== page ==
These are my top three Scaling Agile Maxims
- Nail it before you scale it.
- Stitch it to flip it.
- Fake it, and you won’t make it.
Nail it before you scale it.
Do you know what good looks like? What will be fit for your organization’s purpose?
Don’t get impatient and try to boil the ocean. Start from the top. Get aligned on WHY you want to Scale Agile – What are you looking to optimize for?
Then select an area of business and involve them in dialogue so they can shape the journey path ahead. Learn from the various friction points you encounter when willing participants find it difficult to change. Systematically address these issues so you remove the obstacles for the current group and lay the pathway for future groups to have an easier journey. Lay that trail for others to follow.
Stitch it to flip it.
Transactional culture emerges in an organization where people mostly coordinate. A person or a group takes ownership of a part of the value creation system and then hands it off to another person or group. In these systems, coordination trouble leads to the “Us” and “Them” blame games.
Agile is about integrated problem-solving. Concurrent requirements and development trade-offs are negotiated with ongoing bilateral feedback. This requires a relationship of equal partners collaborating on shared challenges.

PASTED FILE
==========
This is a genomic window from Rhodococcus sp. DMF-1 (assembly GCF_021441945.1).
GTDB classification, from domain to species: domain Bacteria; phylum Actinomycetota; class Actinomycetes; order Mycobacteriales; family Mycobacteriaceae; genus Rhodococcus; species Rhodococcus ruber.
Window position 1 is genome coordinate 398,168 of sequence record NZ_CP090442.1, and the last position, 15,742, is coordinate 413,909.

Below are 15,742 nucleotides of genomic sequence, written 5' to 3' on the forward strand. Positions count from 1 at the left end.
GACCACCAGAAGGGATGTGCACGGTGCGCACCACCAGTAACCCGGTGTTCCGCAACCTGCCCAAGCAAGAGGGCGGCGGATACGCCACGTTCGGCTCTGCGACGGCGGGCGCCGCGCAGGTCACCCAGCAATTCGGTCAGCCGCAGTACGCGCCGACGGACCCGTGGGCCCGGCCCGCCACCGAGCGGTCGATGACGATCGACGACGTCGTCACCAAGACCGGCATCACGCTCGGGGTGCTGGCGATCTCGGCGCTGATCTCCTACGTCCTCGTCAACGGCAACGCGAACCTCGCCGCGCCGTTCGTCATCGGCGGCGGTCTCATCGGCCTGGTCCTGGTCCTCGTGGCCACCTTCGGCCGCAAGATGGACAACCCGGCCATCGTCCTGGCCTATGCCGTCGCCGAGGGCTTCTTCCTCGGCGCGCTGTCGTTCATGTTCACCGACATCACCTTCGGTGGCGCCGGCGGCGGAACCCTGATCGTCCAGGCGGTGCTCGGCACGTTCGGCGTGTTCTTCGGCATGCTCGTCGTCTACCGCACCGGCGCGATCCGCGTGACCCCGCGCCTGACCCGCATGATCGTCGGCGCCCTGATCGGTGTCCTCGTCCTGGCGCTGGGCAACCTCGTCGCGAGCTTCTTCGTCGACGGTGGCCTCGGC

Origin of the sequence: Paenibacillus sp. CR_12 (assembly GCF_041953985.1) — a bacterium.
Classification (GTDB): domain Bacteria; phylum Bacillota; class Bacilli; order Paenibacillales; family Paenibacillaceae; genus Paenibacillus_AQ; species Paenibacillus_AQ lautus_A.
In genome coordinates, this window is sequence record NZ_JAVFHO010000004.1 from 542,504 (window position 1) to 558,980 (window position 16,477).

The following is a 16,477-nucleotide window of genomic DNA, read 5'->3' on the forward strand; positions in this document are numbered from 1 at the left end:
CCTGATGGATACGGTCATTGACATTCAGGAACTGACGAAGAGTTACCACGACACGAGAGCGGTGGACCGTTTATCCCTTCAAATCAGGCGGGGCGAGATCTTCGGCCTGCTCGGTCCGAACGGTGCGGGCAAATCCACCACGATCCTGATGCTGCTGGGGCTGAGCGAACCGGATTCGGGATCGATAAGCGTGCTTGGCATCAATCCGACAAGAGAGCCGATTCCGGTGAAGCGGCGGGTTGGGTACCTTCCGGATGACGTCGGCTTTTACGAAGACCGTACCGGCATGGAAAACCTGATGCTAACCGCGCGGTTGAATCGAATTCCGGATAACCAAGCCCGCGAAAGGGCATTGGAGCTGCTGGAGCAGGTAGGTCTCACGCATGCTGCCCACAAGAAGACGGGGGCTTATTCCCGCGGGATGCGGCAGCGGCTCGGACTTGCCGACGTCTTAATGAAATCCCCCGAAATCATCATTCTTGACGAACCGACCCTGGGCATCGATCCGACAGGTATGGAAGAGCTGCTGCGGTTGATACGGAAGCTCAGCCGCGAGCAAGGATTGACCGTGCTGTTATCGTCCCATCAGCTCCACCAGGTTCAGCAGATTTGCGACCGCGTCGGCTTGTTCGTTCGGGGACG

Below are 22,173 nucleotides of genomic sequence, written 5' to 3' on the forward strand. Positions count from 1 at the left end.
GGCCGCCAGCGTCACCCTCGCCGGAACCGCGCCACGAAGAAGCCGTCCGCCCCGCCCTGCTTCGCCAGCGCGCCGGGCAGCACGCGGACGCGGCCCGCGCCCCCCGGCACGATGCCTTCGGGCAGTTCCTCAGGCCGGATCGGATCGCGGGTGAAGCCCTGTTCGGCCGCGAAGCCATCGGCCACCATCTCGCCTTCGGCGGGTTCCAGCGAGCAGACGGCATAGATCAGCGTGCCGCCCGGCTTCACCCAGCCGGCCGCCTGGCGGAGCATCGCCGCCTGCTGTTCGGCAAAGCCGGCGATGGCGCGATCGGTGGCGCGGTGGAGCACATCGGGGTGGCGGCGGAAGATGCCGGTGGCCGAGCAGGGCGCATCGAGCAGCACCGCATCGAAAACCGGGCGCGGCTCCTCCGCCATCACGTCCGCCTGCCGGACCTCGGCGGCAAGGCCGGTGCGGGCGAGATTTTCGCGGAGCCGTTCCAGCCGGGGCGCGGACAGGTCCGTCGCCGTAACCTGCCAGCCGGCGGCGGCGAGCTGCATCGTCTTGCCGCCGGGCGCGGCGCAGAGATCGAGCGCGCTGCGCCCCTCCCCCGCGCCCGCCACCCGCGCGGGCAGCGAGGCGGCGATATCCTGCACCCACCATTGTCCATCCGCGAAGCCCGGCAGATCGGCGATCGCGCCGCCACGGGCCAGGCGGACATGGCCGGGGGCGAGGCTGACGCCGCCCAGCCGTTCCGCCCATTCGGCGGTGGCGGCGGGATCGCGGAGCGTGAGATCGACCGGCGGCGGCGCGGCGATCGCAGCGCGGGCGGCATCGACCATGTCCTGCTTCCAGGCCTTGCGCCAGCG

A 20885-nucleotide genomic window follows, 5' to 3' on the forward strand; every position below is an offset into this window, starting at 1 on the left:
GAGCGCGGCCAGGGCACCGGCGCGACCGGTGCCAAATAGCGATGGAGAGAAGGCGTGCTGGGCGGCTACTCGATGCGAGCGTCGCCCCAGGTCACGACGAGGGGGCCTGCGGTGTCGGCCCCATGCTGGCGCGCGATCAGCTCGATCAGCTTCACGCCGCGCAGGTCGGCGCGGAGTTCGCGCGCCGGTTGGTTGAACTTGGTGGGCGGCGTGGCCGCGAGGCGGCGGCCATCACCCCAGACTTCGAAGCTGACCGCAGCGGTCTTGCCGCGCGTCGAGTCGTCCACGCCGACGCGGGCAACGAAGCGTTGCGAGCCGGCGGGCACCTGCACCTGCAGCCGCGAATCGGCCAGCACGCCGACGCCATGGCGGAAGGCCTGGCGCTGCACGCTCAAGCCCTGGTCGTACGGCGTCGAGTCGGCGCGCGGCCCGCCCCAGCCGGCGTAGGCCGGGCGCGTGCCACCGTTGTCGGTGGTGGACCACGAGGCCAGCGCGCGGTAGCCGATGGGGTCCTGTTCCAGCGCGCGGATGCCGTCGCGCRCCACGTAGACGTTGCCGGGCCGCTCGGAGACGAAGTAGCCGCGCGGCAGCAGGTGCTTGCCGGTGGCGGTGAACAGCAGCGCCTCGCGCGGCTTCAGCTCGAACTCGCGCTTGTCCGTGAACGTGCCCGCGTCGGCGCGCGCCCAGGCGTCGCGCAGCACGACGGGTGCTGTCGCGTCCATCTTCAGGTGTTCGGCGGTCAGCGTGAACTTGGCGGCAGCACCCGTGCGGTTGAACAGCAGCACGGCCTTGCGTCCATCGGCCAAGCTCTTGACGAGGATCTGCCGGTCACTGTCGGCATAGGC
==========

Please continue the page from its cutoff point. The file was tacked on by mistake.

The essence of success with Scaling Agile lies in the people’s ability to transform coordination troubles into collaborative problem-solving challenges. And the more these ‘bits’ flip from coordination to collaboration, the more agile your value creation system becomes. Stitch it to flip it.
Fake it, and you won’t make it.
There are no shortcuts. You cannot simply install a tool or relabel existing structures with agile-sounding words. From your Sr. Management to your knowledge workers, you must realize that the same thinking that got you where you are will not get you where you need to go.
The journey ahead will be humbling, but it is rewarding. Through dialogue, you will have to build relationships to overcome shared challenges. You will have to learn how to do it well once, and then again, and then again, so your organization is practiced at the art of benefiting from the collective intelligence of its people in service.
This is doable and has been done before. It’s only a failure if you are not humble enough to learn and try a different strategy.
There you have it, my three maxims for Scaling Agile.
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